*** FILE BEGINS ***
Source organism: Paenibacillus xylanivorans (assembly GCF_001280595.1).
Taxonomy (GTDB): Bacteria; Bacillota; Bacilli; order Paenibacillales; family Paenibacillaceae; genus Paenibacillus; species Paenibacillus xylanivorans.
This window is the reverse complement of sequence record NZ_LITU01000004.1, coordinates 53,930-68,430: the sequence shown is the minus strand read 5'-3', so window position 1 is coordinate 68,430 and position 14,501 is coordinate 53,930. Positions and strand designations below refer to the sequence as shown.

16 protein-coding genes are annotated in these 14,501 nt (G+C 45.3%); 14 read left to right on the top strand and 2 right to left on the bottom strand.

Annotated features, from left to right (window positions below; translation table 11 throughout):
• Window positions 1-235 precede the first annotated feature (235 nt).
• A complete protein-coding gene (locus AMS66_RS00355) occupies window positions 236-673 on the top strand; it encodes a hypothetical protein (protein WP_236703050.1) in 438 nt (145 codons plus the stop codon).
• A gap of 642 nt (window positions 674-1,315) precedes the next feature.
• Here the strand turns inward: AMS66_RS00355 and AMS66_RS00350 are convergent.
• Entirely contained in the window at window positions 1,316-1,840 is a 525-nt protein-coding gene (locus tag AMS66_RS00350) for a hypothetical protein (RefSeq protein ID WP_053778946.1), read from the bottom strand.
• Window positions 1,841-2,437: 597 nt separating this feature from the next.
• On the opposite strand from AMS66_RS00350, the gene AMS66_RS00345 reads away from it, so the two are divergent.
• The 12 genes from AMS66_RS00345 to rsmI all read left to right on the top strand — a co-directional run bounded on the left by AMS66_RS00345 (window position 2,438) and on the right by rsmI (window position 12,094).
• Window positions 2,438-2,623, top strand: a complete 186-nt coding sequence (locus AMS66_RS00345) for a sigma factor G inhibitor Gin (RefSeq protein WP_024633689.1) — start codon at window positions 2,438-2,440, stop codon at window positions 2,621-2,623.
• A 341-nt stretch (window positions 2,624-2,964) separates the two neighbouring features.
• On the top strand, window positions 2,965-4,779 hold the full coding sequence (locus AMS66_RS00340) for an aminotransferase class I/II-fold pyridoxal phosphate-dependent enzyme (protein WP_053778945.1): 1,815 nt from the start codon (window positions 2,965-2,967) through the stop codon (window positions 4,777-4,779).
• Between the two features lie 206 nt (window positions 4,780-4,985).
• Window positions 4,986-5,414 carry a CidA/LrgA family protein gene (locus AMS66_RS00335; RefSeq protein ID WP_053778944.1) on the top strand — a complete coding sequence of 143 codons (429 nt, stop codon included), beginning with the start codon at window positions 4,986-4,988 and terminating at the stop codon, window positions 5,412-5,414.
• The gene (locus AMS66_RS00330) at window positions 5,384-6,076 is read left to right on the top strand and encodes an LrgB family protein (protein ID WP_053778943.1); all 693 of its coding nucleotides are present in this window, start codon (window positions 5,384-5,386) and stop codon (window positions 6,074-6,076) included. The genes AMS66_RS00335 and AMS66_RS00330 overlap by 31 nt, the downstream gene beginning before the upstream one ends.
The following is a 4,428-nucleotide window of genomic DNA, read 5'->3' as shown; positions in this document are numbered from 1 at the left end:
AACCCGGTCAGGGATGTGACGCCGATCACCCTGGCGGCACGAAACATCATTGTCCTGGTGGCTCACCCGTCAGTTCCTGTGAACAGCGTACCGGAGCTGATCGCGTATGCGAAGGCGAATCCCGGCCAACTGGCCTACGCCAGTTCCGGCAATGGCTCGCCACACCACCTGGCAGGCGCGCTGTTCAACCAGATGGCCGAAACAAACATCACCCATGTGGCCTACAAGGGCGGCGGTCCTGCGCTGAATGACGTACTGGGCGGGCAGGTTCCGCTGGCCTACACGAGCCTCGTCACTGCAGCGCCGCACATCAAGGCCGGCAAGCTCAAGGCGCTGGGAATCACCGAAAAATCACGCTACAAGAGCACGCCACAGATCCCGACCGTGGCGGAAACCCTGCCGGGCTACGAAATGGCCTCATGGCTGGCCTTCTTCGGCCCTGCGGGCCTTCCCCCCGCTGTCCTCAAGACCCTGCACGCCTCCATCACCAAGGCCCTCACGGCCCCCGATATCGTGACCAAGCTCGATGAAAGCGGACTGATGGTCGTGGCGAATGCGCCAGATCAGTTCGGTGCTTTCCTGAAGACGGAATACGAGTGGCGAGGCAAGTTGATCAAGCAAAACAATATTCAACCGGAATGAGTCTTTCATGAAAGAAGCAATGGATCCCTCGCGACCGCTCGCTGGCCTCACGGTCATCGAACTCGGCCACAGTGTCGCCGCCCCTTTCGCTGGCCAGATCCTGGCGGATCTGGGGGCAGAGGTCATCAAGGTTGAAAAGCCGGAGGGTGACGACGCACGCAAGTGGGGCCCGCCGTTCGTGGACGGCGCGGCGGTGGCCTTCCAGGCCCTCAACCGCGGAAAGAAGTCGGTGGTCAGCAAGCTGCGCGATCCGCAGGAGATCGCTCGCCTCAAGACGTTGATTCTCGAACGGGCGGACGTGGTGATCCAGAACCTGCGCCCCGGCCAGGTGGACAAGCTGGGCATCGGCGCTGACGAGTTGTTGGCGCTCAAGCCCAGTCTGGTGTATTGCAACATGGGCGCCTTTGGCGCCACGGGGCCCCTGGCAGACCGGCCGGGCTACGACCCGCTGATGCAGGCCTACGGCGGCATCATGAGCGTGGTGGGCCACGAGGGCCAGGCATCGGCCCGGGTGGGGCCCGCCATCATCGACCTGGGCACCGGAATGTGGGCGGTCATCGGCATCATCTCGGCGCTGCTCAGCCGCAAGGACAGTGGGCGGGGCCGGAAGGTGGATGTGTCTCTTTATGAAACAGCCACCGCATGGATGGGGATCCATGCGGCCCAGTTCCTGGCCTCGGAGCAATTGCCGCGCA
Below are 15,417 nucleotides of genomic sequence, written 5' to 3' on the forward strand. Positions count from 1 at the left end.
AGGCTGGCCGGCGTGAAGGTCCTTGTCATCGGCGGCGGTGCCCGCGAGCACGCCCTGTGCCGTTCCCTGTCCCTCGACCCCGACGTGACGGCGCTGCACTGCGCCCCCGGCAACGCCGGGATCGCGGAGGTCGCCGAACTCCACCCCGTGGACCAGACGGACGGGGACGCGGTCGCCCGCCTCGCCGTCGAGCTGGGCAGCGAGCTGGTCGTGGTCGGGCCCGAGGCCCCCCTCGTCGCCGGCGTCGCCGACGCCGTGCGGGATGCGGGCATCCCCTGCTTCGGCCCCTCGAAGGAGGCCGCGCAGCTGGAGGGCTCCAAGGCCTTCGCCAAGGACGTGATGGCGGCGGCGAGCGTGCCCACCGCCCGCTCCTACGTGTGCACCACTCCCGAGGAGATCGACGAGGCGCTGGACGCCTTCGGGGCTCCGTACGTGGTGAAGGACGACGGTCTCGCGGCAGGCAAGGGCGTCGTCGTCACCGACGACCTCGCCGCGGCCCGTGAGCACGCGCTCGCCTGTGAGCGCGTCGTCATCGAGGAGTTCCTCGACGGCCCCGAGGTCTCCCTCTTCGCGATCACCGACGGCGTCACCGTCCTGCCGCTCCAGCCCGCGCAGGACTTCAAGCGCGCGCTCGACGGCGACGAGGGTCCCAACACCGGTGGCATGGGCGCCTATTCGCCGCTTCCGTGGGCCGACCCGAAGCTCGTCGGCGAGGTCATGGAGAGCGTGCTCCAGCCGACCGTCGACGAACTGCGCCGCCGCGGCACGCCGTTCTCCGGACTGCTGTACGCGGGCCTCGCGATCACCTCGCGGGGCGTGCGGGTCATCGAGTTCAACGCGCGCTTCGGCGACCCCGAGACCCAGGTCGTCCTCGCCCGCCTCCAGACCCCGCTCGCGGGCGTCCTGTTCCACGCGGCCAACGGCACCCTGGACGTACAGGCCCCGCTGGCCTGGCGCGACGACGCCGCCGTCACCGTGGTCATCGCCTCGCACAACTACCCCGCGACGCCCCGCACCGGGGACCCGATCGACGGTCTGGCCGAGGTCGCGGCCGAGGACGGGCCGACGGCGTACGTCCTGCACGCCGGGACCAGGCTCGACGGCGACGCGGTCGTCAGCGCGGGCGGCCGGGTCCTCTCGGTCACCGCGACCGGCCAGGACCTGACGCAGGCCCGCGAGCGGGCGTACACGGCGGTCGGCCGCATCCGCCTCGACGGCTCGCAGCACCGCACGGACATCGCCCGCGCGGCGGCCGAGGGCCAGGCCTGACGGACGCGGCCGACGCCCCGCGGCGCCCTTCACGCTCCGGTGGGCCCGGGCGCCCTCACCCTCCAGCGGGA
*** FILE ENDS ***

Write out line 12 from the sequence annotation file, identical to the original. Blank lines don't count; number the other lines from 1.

• On the opposite strand from AMS66_RS00350, the gene AMS66_RS00345 reads away from it, so the two are divergent.